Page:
Secondly, medical insurance is very different animal than the car, computer and housing industries. I take medicine to keep my cholesterol under control. As this is much cheaper than my having a heart attack, you would think my medical insurance company would just give it to me. However, that heart attack is only a future possibility and I may be insured by another insurance company when my heart attack happens, so my medical insurance company does everything they can to make my pay all of the cost of my cholesterol medicine now. What is good for them is bad for me and bad for the country as a whole.

Posted by: Dennis_D | May 30, 2007 5:21:21 PM

Once I signed in, I got it with no problem.

Great article, Ezra.

Posted by: Jumada | May 30, 2007 5:23:08 PM

Notes from someone who is a bootscraper (myself) to Jason (someone who is not). If you don't know what a bootscraper is, let me explain. It's someone who has actually had to go from the bottom rungs of this society - as in Katrina type of poverty to the relative middle class. One thing you learn a long the way is that there is a hierarchy of needs. What most people think they need, they really only want, etc. Sometimes what they think they only want, they need. Etc.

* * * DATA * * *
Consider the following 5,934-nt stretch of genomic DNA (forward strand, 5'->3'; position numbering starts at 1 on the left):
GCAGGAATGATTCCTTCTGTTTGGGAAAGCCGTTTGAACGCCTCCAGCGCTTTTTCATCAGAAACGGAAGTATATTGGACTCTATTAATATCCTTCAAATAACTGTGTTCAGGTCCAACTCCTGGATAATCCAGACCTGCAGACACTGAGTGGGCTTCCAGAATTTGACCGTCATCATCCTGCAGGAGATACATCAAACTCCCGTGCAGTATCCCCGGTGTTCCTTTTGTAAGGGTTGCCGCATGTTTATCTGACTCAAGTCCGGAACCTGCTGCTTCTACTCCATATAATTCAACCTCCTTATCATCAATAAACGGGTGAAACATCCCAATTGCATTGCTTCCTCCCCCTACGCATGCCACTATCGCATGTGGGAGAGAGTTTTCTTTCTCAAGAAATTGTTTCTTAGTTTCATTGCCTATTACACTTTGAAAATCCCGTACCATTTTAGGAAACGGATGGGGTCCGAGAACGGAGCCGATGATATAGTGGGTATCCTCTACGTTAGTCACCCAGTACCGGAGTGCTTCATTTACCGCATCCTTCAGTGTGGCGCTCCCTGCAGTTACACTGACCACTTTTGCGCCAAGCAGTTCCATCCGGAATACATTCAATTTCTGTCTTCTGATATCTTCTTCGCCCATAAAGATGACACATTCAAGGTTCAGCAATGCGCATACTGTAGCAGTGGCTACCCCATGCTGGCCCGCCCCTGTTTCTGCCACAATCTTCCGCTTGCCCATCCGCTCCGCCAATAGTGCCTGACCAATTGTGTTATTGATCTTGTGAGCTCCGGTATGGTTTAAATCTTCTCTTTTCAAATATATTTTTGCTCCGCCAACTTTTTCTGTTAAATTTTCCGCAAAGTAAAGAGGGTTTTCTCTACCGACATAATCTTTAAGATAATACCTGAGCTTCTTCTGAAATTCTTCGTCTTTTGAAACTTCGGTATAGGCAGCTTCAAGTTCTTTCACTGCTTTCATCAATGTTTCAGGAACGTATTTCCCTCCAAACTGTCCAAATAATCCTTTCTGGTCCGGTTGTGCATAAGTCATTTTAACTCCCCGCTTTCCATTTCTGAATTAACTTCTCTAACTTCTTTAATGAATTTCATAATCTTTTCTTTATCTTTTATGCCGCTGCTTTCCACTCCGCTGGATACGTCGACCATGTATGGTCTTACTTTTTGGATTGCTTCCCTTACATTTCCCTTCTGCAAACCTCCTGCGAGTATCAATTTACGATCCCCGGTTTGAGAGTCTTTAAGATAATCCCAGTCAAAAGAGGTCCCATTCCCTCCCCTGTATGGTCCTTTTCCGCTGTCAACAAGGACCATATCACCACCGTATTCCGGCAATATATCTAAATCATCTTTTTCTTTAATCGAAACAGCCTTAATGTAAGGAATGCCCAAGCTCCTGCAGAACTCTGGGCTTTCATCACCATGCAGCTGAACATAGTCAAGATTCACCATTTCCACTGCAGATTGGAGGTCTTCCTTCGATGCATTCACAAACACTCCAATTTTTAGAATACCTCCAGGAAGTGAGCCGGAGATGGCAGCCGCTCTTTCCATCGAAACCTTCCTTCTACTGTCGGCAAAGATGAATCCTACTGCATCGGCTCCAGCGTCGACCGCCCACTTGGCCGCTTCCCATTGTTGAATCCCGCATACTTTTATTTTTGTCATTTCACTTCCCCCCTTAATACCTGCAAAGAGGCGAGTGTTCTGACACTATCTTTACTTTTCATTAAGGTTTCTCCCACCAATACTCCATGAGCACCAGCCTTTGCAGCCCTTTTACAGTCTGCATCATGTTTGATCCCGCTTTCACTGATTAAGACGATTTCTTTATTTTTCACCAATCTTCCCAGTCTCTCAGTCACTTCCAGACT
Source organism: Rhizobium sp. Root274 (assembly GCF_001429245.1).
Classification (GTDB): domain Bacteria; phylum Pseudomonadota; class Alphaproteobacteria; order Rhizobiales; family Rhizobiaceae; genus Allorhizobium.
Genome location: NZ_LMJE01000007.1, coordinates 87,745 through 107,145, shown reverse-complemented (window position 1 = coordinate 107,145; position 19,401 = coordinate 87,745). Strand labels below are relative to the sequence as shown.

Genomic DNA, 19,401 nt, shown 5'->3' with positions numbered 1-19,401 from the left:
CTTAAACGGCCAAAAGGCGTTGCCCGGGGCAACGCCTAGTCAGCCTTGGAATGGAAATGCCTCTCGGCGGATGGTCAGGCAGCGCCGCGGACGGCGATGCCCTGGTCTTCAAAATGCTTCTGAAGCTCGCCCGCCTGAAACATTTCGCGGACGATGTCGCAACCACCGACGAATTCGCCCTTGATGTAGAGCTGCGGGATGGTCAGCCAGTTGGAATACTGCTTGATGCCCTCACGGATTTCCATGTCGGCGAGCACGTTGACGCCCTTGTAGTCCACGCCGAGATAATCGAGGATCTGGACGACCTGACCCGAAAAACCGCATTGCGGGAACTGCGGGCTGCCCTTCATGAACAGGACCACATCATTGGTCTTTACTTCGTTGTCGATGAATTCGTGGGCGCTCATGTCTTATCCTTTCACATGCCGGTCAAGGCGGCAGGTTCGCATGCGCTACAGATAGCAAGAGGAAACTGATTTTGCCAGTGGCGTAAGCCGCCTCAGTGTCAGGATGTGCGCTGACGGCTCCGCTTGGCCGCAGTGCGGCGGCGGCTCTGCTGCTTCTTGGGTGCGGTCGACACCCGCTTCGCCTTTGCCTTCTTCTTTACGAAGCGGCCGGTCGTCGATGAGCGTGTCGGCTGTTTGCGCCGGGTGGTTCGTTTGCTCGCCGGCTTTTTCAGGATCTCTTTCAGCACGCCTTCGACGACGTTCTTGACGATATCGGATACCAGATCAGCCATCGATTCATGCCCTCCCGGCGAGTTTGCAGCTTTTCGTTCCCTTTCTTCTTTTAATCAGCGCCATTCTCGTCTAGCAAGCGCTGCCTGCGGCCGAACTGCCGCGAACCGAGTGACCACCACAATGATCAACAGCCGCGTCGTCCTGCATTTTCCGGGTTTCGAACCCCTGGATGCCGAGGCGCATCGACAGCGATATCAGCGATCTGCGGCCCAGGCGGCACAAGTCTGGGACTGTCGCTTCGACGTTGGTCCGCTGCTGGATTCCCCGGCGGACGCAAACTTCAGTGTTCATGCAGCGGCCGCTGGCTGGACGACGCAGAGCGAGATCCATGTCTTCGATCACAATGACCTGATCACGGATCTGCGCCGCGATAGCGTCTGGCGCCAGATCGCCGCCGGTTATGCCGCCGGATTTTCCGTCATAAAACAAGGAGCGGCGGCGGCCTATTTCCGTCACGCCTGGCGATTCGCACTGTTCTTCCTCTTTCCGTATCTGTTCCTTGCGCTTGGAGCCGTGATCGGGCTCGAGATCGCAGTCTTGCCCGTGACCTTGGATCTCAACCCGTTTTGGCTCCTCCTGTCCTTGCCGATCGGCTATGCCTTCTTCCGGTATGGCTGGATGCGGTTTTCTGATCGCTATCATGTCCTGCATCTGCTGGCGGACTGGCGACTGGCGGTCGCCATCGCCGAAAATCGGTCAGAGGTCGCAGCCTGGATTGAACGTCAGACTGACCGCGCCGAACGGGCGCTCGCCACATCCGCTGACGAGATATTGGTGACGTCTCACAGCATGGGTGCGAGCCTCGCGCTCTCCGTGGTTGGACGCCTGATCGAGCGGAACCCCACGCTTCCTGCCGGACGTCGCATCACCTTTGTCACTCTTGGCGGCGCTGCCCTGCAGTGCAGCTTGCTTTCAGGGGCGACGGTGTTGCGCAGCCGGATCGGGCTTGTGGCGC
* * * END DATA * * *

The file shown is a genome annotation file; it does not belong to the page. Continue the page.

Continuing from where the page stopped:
We are dealing with a hierarchy of need here when discussing healthcare (life sustaining surgery versus the ability to skip a meal versus not being able to skip all meals versus a house in summer versus a house in bitter cold winter and on and on) versus want (I want a car). If your argument depends on treating all needs the same as all wants, then there is a problem with your argument. Indeed, your argument seems worse- it treats all needs as equals. Not even all needs are the same as all other needs. A house in winter versus one in summer. Much less all needs being the same as all wants. And society clearly doesn't treat them as equals- so why then are we suppose to do so economically? We don't treat home ownership the same as car ownership or eatting. No matter how people set up interest rates and other type of economic structures, the value attributed to it beyond economics is different. Why? Because the need for housing is greater than the need for a car.

So long as your argument denies all this- it will remain a false argument.

Posted by: akaison | May 30, 2007 5:26:22 PM

JasonR, let me add something else. With most industries, companies can set their prices such that virtually all customers are profitable. With medical insurance, the 1% most unhealthy are incredibly expensive and cost way more than they pay in premiums. Consequently, insurance companies spend huge sums of money to try to predict which customers will be in that 1% in order to avoid them. Such predictions are expensive to make because they involve reviewing medical records and cannot be done off of something simple like your mailing address. If you are in that 1%, it is very difficult to get any medical insurance. If the government provides universal medical coverage, then all of that expense goes away. Yes another reason why government provided universal medical coverage is less expensive that private medical insurance.